WOMEN‘S ROLE IN CHINESE SOCIETY - NEW TV SHOW TRIGGERS A DEBATE
Tencent Video released the first female monologue TV show in China –
HEAR HER 听见她说 - related to societal pressures and expectations on women. It is great to see that these cultural norms are openly discussed in modern China.
Read more about the show and its impact in this article from DaoInsights: full article
It is also worth watching the first episode about unfair beauty expectations even if you don‘t understand mandarin - the intense pictures speak for themselves:
Describing the role of women and gender equality in Chinese society is extremely complex and contradictory:
On the one hand China was the first country to incorporate gender equality in their preliminary constitution in 1949 and the Communist Party promoted the slogan "Women hold up half the sky". In the gender inequality index (http://hdr.undp.org/en/data ) China scores slightly better than the USA and the gap to Germany is not very big. China has one of the highest female labour force participation rates in the world (https://ourworldindata.org/female-labor-supply ) and most women working full-time. During the last 4 decades education of girls made enormous progress and today the literacy rate of men & women is >95%.
On the other hand, there is a strong cultural tradition of gender inequality in China which still influences todays’ culture massively. Abortion of female fetuses is still widespread in China even if prenatal gender determination is officially not allowed. This leads to a significant imbalance in gender-ratio at birth and to sex-ratio with far more men than women, especially in the younger generations. Traditionally, especially in rural China a daughter, who is married is considered as spilled water – she has no value to her own family because she becomes a part of her husband’s family and has to care for her parents-in-law. The movie “SPILLED WATER” from 2014 explores how the economic transformation of China is changing the roles, rights, and social status of its women: https://www.spilledwaterdoc.com/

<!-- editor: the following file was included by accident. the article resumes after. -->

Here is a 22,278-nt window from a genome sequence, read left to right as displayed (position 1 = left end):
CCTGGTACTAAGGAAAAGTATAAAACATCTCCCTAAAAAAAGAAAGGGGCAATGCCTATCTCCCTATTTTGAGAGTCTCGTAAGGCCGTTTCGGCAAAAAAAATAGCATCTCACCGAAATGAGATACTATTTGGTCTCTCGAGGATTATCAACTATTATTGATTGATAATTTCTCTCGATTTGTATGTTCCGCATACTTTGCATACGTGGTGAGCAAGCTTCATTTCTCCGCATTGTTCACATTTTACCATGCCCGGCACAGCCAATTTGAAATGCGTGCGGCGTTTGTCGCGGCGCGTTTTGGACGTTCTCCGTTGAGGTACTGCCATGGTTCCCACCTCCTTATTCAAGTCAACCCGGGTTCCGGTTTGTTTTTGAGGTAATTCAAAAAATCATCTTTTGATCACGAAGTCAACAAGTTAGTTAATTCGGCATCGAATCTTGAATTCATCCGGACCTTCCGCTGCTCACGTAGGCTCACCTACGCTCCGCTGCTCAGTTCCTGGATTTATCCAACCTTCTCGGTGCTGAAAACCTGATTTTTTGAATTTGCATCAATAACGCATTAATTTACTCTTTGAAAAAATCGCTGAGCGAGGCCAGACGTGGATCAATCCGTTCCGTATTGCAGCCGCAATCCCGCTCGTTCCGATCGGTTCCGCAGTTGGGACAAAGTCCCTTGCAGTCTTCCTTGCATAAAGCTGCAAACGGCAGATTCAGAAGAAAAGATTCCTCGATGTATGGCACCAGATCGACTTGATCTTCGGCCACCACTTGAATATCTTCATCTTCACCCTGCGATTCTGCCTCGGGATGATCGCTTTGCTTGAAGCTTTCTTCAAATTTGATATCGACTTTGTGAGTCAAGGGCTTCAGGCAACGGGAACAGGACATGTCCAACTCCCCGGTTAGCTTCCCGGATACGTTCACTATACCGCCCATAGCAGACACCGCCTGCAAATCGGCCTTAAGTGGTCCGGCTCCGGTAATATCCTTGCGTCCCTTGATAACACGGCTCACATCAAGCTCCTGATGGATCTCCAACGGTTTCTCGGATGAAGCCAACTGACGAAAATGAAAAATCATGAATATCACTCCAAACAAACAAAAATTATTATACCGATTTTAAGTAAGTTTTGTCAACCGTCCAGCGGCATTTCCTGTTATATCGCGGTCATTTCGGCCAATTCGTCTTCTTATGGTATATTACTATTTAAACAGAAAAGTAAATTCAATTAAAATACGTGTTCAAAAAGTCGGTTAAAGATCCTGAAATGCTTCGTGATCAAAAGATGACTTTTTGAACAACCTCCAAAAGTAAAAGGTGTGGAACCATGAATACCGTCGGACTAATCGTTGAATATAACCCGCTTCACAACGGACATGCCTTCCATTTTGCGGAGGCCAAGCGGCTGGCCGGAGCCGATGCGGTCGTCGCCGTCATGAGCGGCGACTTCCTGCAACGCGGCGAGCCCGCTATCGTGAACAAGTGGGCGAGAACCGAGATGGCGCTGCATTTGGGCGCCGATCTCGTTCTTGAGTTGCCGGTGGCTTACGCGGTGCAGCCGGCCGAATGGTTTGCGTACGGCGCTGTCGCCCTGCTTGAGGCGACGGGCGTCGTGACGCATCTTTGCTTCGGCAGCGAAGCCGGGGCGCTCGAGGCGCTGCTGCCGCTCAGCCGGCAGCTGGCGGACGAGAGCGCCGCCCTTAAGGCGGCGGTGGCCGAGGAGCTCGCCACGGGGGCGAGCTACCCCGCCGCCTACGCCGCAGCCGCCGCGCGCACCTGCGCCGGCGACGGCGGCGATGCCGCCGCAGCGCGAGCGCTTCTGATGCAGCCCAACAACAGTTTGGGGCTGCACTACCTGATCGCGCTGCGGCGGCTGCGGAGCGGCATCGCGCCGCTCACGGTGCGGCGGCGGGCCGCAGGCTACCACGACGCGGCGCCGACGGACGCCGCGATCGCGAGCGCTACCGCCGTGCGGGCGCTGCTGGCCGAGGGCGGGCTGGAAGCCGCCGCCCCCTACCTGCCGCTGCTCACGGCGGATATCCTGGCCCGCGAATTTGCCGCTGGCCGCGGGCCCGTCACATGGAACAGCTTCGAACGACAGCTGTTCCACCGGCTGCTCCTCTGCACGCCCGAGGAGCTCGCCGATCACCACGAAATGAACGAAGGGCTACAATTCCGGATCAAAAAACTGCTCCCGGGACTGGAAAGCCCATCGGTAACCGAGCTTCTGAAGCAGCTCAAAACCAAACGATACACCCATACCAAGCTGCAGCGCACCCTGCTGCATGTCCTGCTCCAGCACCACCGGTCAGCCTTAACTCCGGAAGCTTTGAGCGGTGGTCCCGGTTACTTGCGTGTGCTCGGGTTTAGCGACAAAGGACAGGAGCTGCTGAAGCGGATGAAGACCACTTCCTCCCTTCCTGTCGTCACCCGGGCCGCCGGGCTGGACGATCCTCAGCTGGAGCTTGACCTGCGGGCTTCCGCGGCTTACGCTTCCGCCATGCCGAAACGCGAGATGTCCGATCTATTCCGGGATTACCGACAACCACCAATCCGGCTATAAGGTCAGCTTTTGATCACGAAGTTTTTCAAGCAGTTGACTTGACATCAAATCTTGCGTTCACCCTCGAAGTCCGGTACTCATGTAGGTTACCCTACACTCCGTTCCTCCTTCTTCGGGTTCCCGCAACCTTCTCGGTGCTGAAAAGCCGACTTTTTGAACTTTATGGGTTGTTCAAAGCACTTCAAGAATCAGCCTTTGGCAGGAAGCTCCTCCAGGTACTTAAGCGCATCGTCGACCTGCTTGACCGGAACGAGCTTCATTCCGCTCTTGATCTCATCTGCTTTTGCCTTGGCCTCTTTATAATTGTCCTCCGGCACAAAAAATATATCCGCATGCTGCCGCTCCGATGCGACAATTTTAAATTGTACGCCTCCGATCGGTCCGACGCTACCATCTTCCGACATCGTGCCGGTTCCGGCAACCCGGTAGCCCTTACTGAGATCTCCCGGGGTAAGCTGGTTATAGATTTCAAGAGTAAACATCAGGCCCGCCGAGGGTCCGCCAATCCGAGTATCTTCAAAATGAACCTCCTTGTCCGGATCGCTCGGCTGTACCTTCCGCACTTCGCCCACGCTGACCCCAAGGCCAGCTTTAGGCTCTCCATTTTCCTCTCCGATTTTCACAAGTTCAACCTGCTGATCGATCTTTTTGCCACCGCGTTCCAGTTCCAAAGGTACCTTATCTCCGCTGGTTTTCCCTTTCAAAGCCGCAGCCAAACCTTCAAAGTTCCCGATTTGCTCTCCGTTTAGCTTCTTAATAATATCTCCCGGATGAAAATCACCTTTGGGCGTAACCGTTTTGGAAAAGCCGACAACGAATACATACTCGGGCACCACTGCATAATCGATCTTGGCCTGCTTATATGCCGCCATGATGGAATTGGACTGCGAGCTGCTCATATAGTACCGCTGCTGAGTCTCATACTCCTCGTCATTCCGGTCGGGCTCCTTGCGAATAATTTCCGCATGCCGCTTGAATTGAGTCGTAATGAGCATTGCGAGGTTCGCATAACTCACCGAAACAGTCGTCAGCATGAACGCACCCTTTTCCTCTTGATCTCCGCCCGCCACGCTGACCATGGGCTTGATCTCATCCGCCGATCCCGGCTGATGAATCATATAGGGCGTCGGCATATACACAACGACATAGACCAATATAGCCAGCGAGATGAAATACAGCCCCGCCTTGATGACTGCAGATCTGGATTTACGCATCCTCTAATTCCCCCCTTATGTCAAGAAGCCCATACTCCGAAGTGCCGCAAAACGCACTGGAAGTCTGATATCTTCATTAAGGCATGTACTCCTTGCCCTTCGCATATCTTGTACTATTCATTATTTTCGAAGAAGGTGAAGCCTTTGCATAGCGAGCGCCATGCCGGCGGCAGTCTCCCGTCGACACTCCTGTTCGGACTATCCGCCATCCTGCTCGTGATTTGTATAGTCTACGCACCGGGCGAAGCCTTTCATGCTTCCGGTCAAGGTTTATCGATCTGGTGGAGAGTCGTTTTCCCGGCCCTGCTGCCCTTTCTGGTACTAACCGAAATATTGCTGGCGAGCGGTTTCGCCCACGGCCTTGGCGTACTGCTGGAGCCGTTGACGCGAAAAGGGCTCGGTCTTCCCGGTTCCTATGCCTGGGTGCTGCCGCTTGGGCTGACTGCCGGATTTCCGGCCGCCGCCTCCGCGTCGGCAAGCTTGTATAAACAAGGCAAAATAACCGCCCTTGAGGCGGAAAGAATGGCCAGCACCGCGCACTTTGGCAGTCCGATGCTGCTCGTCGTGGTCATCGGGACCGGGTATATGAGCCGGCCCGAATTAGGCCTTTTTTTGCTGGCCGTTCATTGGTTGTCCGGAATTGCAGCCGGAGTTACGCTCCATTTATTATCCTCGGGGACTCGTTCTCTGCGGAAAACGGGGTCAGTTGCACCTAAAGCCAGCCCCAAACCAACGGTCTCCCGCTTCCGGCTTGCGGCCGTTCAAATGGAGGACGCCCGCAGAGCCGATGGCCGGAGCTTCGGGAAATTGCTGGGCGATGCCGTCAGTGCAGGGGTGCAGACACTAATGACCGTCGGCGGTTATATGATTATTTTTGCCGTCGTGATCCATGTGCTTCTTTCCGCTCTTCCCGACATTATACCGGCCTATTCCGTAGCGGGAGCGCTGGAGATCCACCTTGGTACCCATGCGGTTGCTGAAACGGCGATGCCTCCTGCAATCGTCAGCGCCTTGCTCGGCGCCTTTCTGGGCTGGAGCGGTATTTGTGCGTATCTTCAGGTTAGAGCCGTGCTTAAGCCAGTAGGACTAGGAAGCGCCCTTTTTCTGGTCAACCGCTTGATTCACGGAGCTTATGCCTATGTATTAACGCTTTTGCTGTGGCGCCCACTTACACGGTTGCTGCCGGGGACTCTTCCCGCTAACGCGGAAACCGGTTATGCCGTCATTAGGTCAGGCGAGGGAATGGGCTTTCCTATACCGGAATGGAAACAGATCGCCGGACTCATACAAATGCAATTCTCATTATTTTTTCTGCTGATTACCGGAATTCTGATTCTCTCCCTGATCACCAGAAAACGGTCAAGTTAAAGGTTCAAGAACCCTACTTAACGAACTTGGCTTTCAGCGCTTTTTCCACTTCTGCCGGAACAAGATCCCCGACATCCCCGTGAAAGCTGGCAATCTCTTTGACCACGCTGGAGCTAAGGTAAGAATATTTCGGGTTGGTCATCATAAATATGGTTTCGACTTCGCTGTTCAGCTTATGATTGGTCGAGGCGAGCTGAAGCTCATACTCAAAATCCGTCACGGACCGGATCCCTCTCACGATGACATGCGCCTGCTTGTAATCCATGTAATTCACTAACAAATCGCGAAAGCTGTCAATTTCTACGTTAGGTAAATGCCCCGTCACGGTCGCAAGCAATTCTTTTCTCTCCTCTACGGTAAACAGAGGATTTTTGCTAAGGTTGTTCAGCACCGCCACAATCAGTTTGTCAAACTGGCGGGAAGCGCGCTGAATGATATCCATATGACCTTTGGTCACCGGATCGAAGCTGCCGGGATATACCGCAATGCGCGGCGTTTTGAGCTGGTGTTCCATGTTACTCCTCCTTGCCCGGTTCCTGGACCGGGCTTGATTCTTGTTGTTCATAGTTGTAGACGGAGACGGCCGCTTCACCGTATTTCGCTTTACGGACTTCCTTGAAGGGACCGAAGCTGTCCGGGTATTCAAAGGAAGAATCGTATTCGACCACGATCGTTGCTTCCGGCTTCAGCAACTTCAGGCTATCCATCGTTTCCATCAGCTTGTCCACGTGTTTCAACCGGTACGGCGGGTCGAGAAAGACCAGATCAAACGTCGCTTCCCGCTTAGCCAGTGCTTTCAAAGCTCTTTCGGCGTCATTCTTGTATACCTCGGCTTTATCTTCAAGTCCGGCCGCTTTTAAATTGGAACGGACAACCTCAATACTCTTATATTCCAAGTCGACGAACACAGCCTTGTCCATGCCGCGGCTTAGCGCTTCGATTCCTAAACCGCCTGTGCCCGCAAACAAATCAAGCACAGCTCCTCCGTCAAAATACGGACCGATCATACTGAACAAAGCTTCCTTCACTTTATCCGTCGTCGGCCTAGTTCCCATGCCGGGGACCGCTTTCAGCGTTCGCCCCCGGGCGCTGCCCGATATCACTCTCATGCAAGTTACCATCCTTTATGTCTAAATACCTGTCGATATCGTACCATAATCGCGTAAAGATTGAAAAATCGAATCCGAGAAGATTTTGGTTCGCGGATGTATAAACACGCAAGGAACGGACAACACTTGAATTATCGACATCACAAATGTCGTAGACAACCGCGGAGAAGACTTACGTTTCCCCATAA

Women are still completely under-represented in the Communist Parties higher decision-making bodies and only a bit more that 20% of Party-members are female. Families put their daughters under an enormous pressure to find a husband in their mid-twenties – the term “Leftover women” classifies women who remain unmarried in their late twenties and beyond. SK-II addressed the topic already in 2016 with the very controversial campaign “Marriage Market Takeover” and in 2017 with the video “The Expiry Date”
At the same time woman are expected to make a career in a demanding 996 working scheme and fulfil beauty ideals which are promoted by unrealistic Chinese & Korean soap operas.
An extremely popular exception which rather portraits modern & independent women is “NOTHING BUT THIRTY”
(available with English subtitles: